Community & Current Events

International Women's Day: history and how to celebrate it in 2023

International Women's Day: history and how to celebrate it in 2023

Community & Current Events

International Women's Day: history and how to celebrate it in 2023

March 8 is International Women's Day, but what exactly do we celebrate on this important date?

Also known as International Women's Rights Day, this day aims to bring feminist struggles to the forefront. It aims, among other things, to reduce inequalities between women and men.
So here's everything you want to know about International Women's Day:

How did Women's Day start?

In the 1900s in America and Europe, many women took to the streets to demand basic rights. They demanded the right to vote, but also to work. In 1907, German politician Clara Zetkin held a conference demanding women's rights. Two years later, in 1909, a first demonstration took place in the United States for the same reasons.
It was finally in 1910 that Clara Zetkin led a second conference during which she proposed that Women's Day be celebrated once a year, which was voted "yes" unanimously. It was also on this day that Zetkin proposed maternity leave, among other things.
The First World War forced a large number of women to work since all the men were in combat. This only fueled the cause of women's rights in the labor market as they were paid half the salary of men for the same job.
Following a revolution sparked by the feminist movement in Russia, Clara Zetkin declared March 8 as the official Women's Day around the world.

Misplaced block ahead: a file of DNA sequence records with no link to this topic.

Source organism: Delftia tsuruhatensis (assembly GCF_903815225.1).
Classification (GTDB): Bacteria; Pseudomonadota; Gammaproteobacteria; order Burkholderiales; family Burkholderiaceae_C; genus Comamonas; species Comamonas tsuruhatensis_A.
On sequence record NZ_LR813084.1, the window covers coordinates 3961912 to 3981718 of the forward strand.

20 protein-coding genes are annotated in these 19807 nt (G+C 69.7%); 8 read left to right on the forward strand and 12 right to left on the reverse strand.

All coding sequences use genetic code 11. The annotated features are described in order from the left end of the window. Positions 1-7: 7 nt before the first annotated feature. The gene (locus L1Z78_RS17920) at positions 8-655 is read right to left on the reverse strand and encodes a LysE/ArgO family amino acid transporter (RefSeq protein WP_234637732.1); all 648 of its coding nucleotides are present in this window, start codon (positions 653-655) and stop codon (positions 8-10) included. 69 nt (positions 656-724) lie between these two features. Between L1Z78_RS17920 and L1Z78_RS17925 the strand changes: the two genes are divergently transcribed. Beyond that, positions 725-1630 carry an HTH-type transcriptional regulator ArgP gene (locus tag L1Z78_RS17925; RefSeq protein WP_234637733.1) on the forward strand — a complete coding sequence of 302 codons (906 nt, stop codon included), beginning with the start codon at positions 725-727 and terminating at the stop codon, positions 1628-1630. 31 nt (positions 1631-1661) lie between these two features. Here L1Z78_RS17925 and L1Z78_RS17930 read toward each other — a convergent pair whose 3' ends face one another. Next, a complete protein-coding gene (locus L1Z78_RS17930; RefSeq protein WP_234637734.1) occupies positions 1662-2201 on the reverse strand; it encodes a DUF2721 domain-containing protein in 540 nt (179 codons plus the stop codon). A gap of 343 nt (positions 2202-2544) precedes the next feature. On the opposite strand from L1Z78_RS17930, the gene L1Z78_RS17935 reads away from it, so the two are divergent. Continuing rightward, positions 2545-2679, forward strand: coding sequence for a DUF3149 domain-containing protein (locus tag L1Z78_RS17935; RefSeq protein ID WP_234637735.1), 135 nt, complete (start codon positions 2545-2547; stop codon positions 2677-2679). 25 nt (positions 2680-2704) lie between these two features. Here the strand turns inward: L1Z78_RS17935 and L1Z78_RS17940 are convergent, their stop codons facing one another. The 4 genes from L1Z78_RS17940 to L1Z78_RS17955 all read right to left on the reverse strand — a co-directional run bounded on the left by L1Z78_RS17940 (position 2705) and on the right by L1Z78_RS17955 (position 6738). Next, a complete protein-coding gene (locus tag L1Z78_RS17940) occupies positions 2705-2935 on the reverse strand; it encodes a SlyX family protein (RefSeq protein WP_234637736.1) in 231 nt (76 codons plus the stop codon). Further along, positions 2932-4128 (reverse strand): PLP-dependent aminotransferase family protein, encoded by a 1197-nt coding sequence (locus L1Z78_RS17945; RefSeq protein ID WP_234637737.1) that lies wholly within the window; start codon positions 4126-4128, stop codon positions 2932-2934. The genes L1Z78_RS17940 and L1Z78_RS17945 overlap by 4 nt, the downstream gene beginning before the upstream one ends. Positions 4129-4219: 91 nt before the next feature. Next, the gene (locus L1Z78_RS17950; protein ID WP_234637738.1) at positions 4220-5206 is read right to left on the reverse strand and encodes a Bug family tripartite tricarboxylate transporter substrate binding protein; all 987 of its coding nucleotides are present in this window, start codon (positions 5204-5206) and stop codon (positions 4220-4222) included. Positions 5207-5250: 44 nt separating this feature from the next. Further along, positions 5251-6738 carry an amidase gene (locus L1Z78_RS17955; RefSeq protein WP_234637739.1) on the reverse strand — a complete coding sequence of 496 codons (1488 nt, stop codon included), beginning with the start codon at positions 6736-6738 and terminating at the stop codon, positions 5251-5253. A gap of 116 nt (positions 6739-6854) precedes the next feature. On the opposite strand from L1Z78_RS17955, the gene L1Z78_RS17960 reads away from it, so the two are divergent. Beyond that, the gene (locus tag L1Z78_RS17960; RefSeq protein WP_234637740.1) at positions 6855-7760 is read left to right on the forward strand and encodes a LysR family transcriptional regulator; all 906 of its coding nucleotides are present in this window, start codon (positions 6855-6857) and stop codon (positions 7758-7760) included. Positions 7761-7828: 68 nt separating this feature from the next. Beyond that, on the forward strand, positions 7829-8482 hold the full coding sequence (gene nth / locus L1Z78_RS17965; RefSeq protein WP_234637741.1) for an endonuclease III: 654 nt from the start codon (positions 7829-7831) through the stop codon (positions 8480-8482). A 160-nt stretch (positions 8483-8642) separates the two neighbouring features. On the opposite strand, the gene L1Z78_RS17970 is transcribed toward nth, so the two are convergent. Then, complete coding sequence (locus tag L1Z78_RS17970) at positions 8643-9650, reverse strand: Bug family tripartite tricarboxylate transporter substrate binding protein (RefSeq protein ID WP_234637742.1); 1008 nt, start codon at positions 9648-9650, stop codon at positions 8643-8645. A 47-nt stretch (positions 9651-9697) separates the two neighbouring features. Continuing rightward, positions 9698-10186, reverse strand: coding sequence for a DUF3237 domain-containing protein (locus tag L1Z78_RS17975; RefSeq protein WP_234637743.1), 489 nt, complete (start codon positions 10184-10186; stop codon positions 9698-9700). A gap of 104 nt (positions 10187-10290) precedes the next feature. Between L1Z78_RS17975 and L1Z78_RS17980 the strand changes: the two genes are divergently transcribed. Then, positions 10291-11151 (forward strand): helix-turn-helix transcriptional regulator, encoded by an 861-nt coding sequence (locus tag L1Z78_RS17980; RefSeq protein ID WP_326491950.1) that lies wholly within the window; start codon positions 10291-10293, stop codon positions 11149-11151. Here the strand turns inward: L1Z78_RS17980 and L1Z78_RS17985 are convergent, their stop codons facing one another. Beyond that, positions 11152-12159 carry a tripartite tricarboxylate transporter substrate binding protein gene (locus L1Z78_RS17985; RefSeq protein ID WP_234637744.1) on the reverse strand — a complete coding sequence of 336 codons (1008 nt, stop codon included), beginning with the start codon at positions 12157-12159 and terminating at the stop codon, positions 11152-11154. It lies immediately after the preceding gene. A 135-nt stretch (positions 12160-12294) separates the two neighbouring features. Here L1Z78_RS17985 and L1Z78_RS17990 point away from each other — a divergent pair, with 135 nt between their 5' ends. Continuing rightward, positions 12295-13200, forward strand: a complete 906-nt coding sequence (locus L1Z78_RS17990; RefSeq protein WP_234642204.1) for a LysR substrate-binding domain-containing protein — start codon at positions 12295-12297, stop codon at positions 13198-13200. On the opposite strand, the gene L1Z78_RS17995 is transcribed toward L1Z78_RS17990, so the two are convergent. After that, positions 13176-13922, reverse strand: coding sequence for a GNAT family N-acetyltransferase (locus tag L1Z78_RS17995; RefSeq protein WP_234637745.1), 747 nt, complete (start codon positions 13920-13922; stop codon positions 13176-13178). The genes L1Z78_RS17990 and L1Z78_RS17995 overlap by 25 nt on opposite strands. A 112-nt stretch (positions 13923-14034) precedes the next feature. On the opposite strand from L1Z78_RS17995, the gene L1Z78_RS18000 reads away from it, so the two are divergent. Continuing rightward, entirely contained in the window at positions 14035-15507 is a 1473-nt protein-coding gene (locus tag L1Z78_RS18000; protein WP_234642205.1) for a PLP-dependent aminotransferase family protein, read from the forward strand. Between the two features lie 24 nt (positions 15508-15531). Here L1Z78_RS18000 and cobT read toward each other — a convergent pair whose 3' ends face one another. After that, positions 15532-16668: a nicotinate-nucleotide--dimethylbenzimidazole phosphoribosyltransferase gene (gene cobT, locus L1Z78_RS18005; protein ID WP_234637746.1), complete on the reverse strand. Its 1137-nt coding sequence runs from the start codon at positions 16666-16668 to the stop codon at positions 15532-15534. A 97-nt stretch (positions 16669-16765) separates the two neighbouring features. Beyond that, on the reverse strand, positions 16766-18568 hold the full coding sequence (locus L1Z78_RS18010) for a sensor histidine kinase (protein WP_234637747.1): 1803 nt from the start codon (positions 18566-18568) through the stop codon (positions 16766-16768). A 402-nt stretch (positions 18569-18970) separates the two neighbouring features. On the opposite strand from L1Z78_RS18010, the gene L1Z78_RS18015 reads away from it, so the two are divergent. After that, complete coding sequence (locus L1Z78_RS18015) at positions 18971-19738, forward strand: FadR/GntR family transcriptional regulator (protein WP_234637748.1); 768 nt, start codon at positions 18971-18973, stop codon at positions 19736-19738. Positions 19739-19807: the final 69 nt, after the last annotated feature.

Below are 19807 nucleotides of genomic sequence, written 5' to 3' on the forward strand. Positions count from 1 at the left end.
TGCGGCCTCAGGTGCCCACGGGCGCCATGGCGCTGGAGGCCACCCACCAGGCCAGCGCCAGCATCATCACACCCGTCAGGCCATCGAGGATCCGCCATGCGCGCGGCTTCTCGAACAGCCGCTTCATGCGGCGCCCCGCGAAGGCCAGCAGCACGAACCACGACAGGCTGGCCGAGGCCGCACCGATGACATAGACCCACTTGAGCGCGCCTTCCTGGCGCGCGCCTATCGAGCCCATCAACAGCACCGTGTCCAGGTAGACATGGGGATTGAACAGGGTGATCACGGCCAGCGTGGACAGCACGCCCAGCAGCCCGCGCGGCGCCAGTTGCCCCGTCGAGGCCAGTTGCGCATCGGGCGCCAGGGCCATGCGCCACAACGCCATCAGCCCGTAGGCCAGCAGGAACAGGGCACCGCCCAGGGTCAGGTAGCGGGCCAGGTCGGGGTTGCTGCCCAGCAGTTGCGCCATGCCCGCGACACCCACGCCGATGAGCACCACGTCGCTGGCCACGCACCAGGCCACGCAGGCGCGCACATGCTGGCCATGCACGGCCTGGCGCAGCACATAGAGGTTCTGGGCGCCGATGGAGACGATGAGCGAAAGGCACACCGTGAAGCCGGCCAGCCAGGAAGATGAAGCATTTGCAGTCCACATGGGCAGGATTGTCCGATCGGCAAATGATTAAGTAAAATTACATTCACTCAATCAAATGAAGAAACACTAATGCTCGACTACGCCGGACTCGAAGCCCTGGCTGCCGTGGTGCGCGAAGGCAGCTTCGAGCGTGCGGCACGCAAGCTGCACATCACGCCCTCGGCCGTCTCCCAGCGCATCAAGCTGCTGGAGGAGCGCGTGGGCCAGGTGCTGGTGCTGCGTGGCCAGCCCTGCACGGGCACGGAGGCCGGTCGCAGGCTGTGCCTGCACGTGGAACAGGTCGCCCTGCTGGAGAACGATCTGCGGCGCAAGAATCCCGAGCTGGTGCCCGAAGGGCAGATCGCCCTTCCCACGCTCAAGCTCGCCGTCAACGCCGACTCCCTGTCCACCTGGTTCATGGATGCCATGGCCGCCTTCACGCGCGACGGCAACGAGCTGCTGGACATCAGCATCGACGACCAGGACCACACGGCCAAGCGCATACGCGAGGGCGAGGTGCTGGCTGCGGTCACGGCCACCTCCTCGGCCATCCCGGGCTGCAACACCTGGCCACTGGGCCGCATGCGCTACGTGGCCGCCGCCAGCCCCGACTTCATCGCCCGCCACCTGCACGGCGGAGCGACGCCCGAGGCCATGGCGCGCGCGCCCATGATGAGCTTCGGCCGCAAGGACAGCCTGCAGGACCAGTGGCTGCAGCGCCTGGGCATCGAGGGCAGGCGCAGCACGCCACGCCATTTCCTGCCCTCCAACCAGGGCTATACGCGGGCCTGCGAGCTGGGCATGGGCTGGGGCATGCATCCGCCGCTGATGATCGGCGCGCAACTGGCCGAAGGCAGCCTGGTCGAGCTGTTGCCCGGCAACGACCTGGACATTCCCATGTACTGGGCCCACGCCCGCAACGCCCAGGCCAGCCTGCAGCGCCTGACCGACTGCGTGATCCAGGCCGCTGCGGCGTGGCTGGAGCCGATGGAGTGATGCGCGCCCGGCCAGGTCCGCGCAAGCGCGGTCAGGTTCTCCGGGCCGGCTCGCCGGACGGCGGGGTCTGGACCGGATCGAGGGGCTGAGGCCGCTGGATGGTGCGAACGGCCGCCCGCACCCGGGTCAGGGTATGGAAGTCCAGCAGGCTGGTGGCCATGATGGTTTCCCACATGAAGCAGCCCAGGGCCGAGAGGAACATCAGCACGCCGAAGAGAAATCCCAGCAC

The day was forgotten in the following years because it was associated with Russia, which had a bad reputation at the time, and because women had now obtained the right to vote, people considered the struggle over.
It was only in the 1960s, in the midst of the hippie "peace and love" movement, that feminism became a major cause again, and the UN finally made Women's Day official in 1975.

Why does Women's Day exist?

Women have had the right to vote in Canada since 1918, but only in 1940 in Quebec. Our rights are therefore behind those of men, who have always had the right to vote.
To erase this delay and reach equality, we must not forget the struggle that has already been made, and what remains to be done. International Women's Day is a time to remember this. It is also a time to celebrate the achievements of women around the world.

What are the feminist struggles?

Although the right to vote has now been achieved almost everywhere (except in the Vatican where only the Catholic Church can vote, and it does not allow women), then why are women fighting today?
Among many causes, one thinks of wage inequities. In 2018 in Quebec, the man made $3 more per hour than the woman on average. The gap is even greater for racialized women.
Let's not forget the rights to access abortion and contraception, recourse for women victims of domestic violence or harassment, lack of representation both in government and in the media, and the list goes on.

What is the theme for 2023?

Since 2010, International Women's Day has had a theme to make the celebration more specific.
In 2023, it is "For an inclusive digital world: innovation and technologies for gender equality". From the early days of computing to the current era of virtual reality and artificial intelligence, women have made countless contributions to the digital world in which we increasingly live. Their accomplishments have stood out against all odds in a sector that has never truly welcomed or valued them.

Journée internationale des droits des femmes - ONU FEMMES

Today, a persistent gender gap in digital access prevents women from fully exploiting the potential of technology. Their underrepresentation in STEM education and careers remains a major barrier to their participation in technology design and governance. Moreover, the pervasive threat of gender-based online violence - coupled with the lack of legal recourse - too often forces them out of the digital spaces they occupy.




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International Women's Day: history and how to celebrate it in 2023